4. One of the most beloved of our Shuyukh, Sheikh Babikr scarcely needs an introduction but just in case one can be found here. He delivers a powerful talk about the Prophet peace be upon him, and our need to realise our humanity by harkening back to what he laid down for us in his sunnah.

Listen to Sheikh Babikr's talk
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Tala al Badru 'alayna - Sheikh Ozturk

5. The second of Ibrahim Madih's Sudanese contributions.

Listen to Ibrahim Madih [2]
Download Ibrahim Madih [2] (MP3, 9.93MB - 10mins 51secs)

6. And the third

Listen to Ibrahim Madih - Anta nur min nur [3]
Download Ibrahim Madih - Anta nur min nur [3] (MP3, 4.47MB - 5mins 13secs)

7. Sheikh Babikr offers some closing remarks and the gathering closes with supplications to Allah.

Listen to the closing remarks and ad'iya
Download the closing remarks and ad'iya (MP3, 10.3MB 11mins 15secs)

Wassalamu 'alaikum

"Allah and His angels send blessing on the Prophet; O ye that believe! Send ye blessings on him and salute him with all respect"

Limits of the Law

Friday sermon (jum'ah khutba) by Sheikh Abdal Hakim Murad - Cambridge - 13 March 2009 - 23 mins 27 secs

In this sermon, the sheikh relates a hadith (saying) of the Prophet Muhammad (peace and blessings be upon him) in which he divided actions into the compulsory, the forbidden, and things about which God has been silent out of mercy for mankind. At first, this idea seems confusing or troubling: why would God leave some things out of the guidance He has established? The sheikh goes on to explain this by examining the relationship between the boundaries and signposts provided by God through the shari'a on the one hand, and on the other the human conscience - called in another hadith 'God's preacher' (wa'iz Allah). Through the dynamic of this relationship, we can see the importance of understanding the fundamental purpose of the law we follow. Further, we can appreciate another dimension of God's Mercy in establishing His law in such a way that it facilitates that understanding.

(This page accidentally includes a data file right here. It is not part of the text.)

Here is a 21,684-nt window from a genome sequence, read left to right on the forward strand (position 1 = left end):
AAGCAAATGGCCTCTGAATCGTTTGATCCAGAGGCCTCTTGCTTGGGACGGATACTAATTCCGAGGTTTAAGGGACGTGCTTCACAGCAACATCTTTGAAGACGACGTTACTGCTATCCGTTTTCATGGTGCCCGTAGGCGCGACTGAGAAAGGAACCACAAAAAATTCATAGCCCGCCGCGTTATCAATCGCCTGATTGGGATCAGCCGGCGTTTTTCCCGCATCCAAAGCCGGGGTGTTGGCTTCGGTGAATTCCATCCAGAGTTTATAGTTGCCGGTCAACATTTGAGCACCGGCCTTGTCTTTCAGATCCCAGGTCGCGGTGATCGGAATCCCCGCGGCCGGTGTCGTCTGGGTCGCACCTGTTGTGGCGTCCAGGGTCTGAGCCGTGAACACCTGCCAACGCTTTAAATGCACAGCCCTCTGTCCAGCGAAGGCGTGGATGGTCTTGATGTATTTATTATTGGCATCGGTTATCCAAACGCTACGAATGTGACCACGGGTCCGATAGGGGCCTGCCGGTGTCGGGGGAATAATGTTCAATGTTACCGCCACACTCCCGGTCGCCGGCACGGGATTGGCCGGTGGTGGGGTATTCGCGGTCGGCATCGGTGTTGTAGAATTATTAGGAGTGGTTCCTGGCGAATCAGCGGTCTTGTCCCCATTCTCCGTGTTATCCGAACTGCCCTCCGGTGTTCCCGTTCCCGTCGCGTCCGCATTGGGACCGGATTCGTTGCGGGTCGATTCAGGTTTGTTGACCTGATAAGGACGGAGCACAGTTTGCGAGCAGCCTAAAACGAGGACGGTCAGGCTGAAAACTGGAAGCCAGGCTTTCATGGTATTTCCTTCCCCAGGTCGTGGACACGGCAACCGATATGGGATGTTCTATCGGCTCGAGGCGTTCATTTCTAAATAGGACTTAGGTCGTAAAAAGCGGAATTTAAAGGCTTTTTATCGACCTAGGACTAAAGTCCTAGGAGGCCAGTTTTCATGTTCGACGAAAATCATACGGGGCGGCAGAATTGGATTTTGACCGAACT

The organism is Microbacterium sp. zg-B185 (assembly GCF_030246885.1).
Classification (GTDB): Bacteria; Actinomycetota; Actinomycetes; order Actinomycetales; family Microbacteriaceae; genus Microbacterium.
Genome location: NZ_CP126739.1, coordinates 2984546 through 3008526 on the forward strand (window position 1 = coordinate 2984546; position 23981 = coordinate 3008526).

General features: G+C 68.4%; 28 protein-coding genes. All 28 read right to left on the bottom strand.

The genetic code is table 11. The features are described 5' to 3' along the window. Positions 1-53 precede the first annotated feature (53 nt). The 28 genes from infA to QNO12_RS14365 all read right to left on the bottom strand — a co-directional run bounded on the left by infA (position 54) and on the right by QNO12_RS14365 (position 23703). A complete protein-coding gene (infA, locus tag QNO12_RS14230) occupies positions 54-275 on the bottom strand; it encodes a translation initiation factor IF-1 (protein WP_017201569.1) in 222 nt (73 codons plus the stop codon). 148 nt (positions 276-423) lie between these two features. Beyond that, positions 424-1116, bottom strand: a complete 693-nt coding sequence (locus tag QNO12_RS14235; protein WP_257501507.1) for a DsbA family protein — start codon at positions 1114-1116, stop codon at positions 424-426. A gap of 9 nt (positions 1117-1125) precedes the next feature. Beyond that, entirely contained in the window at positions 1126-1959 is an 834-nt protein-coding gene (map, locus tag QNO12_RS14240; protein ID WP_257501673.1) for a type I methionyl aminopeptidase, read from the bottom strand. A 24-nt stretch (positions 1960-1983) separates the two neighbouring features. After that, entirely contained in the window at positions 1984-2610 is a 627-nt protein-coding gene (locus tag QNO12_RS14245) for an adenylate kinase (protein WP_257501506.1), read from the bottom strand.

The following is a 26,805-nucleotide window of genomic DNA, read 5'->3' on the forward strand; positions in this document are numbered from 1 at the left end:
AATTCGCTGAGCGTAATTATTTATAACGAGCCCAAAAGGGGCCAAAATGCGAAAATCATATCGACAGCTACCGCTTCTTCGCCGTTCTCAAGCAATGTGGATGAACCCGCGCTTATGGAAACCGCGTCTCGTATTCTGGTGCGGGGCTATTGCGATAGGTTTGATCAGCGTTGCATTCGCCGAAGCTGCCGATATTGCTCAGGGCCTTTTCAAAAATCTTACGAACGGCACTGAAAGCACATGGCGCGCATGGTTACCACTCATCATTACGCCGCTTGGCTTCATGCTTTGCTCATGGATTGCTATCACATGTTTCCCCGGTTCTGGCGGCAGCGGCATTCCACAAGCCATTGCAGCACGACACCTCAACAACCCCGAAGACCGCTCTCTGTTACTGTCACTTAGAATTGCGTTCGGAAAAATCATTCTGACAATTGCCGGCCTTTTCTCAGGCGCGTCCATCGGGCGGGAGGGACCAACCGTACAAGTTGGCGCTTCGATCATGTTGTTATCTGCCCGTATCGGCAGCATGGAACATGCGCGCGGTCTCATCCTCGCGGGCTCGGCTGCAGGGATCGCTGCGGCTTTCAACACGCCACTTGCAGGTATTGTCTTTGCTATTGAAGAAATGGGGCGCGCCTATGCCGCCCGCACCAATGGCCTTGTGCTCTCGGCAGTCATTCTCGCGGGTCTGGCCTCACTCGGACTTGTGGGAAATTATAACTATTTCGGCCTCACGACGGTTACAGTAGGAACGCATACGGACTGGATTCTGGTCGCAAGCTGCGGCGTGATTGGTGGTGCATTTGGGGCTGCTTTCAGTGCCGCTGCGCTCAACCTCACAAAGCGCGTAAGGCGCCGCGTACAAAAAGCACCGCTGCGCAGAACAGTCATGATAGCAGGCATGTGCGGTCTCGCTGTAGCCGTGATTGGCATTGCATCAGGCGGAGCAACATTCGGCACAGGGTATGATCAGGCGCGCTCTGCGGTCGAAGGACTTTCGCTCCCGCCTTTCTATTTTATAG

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Living & Dying

Talk by Sheikh Abdal Hakim Murad - Cambridge - 3 March 2009 - 56 mins 41 secs

In this talk, the sheikh discusses God's Divine Attributes as the Living (al-Hayy) and the Giver of Life (al-Muhyi), and how they relate to mankind. Although of course we only do so through Him and by His Mercy, we can if we choose attempt to conform ourselves to these Divine Qualities as far as our limited nature allows. The sacred law (shar'iah) is a means to do this; the ethical system enjoined by God through it is based firstly on His Name of al-Muhyi (the Giver of Life), so that the right to life (of all categories of creation) is one of its fundamental principles. Another means is prayer: as the sheikh reminds us, the verb in the adhan (call to prayer) normally translated as 'come to' (prayer/success) actually has the root meaning to be or come alive. However, the modern world has manifested an excessive attachment to this quality and the life of this world - with the paradoxical but clear effect of actually bringing about its opposite. In other words, in our longing for life in the limited modern sense, mankind now more frequently manifests the Divine Quality of al-Mumit (Bringer of Death), but a disproportionate and misguided fashion. The sheikh discusses some means to overcome this, and perceive our journey through this world in the true light. It is not from life to death as materialist philosophies assume, but just the opposite: from the dead matter of this world from which we are given temporary physical form, to the world which God calls in the Qur'an the truly living (al-Hayawan, i.e. al-Akhira)